Fierce is hardly the only feminist-minded writer who insists on an intersectional approach to feminism and fat positivity. Late last fall, Hanne Blank released an expanded edition of Big Big Love, Revised: A Sex and Relationships Guide for People of Size (and Those Who Love Them). Blank read Fat Is a Feminist Issue as a college undergraduate. Her vision for mitigating privilege is deceptively simple and profound. “Shutting up and listening with humility and openness to what other people have to say about their experiences and their needs would be a great start,” says Blank. “Then work on creating coalition politics.” There’s also the work of renowned womanists Renee Martin, Monica Roberts and Tami Winfrey Harris, who recently posted on the harsh criticism hurled at the overweight, middle-aged Downton Abbey star Brendan Coyle’s appearance in a love scene.  

Even for bloggers who haven’t read Susie Orbach, her text’s influence is undeniable. Consider Arwyn Daemyir, who blogs at Raising My Boychick. Her 2009 post on the futility of dieting is particularly memorable. Daemyir’s mother was a subscriber to Radiance: The Magazine for Large Women and later provided her daughter with a personal subscription. Although Daemyir has not read Fat Is a Feminist Issue, her mother owned a copy. “I have a tag on my blog by the same title,” she says, noting the phrase’s influence. Yet Daemyir felt more influenced by titles that followed Orbach’s published work, including Marilyn Wann’s Fat! So? and Bonnie Bernell’s Bountiful Women, as well as the too-short-lived Hues magazine. Without Orbach’s contributions to the feminist and fat-acceptance movements, perhaps none of these works would have drawn in audiences from both sides of the proverbial aisle.  

Orbach’s radical call for open dialogue on body image and eating disorders remains an essential text for generations of activists who struggle with understanding and accepting fat bodies. But the work is far from complete.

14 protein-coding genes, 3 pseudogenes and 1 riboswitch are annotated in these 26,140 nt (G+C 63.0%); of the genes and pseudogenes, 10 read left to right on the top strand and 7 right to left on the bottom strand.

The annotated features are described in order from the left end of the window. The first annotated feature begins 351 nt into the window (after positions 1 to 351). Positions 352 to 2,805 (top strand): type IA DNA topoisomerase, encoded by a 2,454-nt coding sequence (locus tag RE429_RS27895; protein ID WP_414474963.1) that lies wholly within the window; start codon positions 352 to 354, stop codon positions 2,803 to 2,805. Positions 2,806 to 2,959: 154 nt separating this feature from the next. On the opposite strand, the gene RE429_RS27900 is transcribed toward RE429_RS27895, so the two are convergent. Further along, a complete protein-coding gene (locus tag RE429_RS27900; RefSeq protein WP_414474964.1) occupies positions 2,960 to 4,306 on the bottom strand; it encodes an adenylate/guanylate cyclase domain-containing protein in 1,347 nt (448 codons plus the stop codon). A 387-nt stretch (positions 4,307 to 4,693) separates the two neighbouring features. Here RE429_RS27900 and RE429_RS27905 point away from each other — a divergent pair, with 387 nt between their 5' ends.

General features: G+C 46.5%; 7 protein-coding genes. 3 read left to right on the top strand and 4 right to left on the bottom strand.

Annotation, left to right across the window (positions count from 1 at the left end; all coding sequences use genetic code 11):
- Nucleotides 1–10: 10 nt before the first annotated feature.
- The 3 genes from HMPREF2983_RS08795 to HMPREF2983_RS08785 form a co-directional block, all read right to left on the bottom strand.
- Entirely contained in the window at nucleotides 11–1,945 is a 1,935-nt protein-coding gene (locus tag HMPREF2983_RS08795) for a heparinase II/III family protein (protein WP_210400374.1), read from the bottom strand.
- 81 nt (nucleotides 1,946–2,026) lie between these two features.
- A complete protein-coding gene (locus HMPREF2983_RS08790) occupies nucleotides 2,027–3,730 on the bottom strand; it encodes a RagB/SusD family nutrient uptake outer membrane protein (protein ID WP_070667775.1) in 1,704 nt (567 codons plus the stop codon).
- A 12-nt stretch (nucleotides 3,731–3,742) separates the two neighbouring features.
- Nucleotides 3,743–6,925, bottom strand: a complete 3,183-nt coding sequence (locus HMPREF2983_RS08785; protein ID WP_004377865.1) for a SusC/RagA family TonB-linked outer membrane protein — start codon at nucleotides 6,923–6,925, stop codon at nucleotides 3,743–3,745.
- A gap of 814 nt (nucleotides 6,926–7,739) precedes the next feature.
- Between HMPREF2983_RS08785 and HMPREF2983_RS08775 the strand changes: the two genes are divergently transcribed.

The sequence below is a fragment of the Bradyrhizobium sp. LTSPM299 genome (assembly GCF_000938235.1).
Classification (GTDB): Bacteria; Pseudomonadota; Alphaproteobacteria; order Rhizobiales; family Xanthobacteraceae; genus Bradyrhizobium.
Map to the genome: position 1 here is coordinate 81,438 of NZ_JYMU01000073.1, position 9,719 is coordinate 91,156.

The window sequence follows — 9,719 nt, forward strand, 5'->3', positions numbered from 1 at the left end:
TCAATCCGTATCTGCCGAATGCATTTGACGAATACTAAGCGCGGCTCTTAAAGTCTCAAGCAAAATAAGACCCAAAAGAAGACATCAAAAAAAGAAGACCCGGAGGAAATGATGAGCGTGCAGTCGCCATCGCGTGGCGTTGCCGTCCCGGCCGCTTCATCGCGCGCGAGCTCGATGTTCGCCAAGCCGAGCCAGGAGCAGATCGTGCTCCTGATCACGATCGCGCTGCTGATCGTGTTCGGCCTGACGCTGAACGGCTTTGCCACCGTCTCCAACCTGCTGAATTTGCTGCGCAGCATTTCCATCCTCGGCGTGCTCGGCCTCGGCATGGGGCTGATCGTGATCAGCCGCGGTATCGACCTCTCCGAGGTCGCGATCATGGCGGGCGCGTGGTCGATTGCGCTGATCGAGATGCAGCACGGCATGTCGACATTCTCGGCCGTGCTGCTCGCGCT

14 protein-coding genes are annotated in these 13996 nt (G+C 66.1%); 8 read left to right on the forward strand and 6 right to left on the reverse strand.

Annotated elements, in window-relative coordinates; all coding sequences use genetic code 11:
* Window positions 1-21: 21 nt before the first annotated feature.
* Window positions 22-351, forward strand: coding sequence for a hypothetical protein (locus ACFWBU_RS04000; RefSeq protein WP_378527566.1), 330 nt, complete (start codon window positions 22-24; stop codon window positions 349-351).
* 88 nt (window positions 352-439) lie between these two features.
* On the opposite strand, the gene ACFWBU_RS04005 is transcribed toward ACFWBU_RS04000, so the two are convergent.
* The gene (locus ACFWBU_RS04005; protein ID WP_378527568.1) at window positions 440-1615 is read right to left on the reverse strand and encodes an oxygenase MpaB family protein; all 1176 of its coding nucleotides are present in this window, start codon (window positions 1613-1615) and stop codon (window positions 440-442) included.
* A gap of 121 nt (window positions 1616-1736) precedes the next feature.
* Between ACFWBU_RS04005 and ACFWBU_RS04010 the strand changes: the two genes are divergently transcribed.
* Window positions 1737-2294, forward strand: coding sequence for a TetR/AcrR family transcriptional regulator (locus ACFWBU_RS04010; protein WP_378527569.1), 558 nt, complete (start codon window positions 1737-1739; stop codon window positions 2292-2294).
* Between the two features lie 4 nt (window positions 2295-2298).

Within the movements, the same impossible questions cycle and recycle. In “Tiny Revolutions,” advice columnist Cheryl Strayed (writing as “Dear Sugar”) responded to a middle-aged woman experiencing bouts of insecurity at the thought of exposing her loose-skinned, not-skinny body to a new lover. Sugar poses a question that Orbach likely asked of her own clients in group sessions: “What’s on the other side of the tiny gigantic revolution in which I move from loathing to loving my own skin?”But was anyone shocked when Sugar pointed to a profound failure of the feminist movement to flip the script on body-hatred? Thirty-four years after Orbach sounded the alarm, there is still no collective feminist vision of the other side. “We claimed the agency, we granted ourselves the authority, we gathered the accolades,” Sugar writes. “But we never stopped worrying about how our asses looked in our jeans.”

Orbach can point to a number of changes in the treatment of fat women and diet culture after the publication of Fat Is a Feminist Issue. Eating disorders are not the hidden phenomenon of decades past. As an author, she may have been able to take some credit after Cosmopolitan ceased running a diet-tips column after the book’s release, but most of the mainstream magazines marketed to women, including Cosmo, would be hard-pressed to name more than a dozen instances of plus-sized bodies making front cover. Even in times of Internet connection and the subsequent fluidity of personal identity, fat bodies are policed and polarized into extremes. Feminism and fat-acceptance movements need Orbach and other feminist, fat-positive writers to establish correlations between body image and body acceptance. The revolution may still be possible, but it will require the collaborative vision of multiple communities to achieve.